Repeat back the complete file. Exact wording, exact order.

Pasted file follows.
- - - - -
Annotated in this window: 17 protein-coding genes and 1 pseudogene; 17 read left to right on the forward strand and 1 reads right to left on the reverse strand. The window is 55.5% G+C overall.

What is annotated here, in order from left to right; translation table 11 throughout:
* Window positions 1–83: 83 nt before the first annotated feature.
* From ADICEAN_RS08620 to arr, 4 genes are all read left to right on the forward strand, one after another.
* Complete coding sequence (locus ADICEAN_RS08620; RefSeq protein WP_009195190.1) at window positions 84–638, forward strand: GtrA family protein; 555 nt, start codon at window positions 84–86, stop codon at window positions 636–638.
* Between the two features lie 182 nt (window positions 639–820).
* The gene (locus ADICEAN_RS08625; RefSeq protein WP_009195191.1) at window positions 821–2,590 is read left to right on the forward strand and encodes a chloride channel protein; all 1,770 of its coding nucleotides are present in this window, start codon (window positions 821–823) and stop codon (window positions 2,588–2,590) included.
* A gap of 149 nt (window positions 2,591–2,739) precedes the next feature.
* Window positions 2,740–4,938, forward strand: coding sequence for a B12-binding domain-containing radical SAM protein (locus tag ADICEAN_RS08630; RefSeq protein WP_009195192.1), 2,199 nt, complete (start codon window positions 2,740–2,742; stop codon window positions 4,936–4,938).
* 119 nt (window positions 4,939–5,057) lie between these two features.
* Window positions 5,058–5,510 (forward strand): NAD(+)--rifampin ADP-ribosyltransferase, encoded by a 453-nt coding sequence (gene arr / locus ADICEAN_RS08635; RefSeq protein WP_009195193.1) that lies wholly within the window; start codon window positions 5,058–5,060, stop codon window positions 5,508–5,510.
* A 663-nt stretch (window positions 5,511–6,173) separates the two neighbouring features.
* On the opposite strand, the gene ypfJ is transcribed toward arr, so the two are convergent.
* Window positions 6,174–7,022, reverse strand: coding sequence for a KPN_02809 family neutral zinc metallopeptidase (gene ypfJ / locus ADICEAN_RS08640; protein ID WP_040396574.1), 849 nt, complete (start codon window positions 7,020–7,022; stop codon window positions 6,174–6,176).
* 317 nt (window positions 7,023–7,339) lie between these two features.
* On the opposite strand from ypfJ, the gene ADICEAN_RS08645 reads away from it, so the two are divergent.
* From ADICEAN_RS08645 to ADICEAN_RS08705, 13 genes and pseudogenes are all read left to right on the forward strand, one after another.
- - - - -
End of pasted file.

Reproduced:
Annotated in this window: 17 protein-coding genes and 1 pseudogene; 17 read left to right on the forward strand and 1 reads right to left on the reverse strand. The window is 55.5% G+C overall.

What is annotated here, in order from left to right; translation table 11 throughout:
* Window positions 1–83: 83 nt before the first annotated feature.
* From ADICEAN_RS08620 to arr, 4 genes are all read left to right on the forward strand, one after another.
* Complete coding sequence (locus ADICEAN_RS08620; RefSeq protein WP_009195190.1) at window positions 84–638, forward strand: GtrA family protein; 555 nt, start codon at window positions 84–86, stop codon at window positions 636–638.
* Between the two features lie 182 nt (window positions 639–820).
* The gene (locus ADICEAN_RS08625; RefSeq protein WP_009195191.1) at window positions 821–2,590 is read left to right on the forward strand and encodes a chloride channel protein; all 1,770 of its coding nucleotides are present in this window, start codon (window positions 821–823) and stop codon (window positions 2,588–2,590) included.
* A gap of 149 nt (window positions 2,591–2,739) precedes the next feature.
* Window positions 2,740–4,938, forward strand: coding sequence for a B12-binding domain-containing radical SAM protein (locus tag ADICEAN_RS08630; RefSeq protein WP_009195192.1), 2,199 nt, complete (start codon window positions 2,740–2,742; stop codon window positions 4,936–4,938).
* 119 nt (window positions 4,939–5,057) lie between these two features.
* Window positions 5,058–5,510 (forward strand): NAD(+)--rifampin ADP-ribosyltransferase, encoded by a 453-nt coding sequence (gene arr / locus ADICEAN_RS08635; RefSeq protein WP_009195193.1) that lies wholly within the window; start codon window positions 5,058–5,060, stop codon window positions 5,508–5,510.
* A 663-nt stretch (window positions 5,511–6,173) separates the two neighbouring features.
* On the opposite strand, the gene ypfJ is transcribed toward arr, so the two are convergent.
* Window positions 6,174–7,022, reverse strand: coding sequence for a KPN_02809 family neutral zinc metallopeptidase (gene ypfJ / locus ADICEAN_RS08640; protein ID WP_040396574.1), 849 nt, complete (start codon window positions 7,020–7,022; stop codon window positions 6,174–6,176).
* 317 nt (window positions 7,023–7,339) lie between these two features.
* On the opposite strand from ypfJ, the gene ADICEAN_RS08645 reads away from it, so the two are divergent.
* From ADICEAN_RS08645 to ADICEAN_RS08705, 13 genes and pseudogenes are all read left to right on the forward strand, one after another.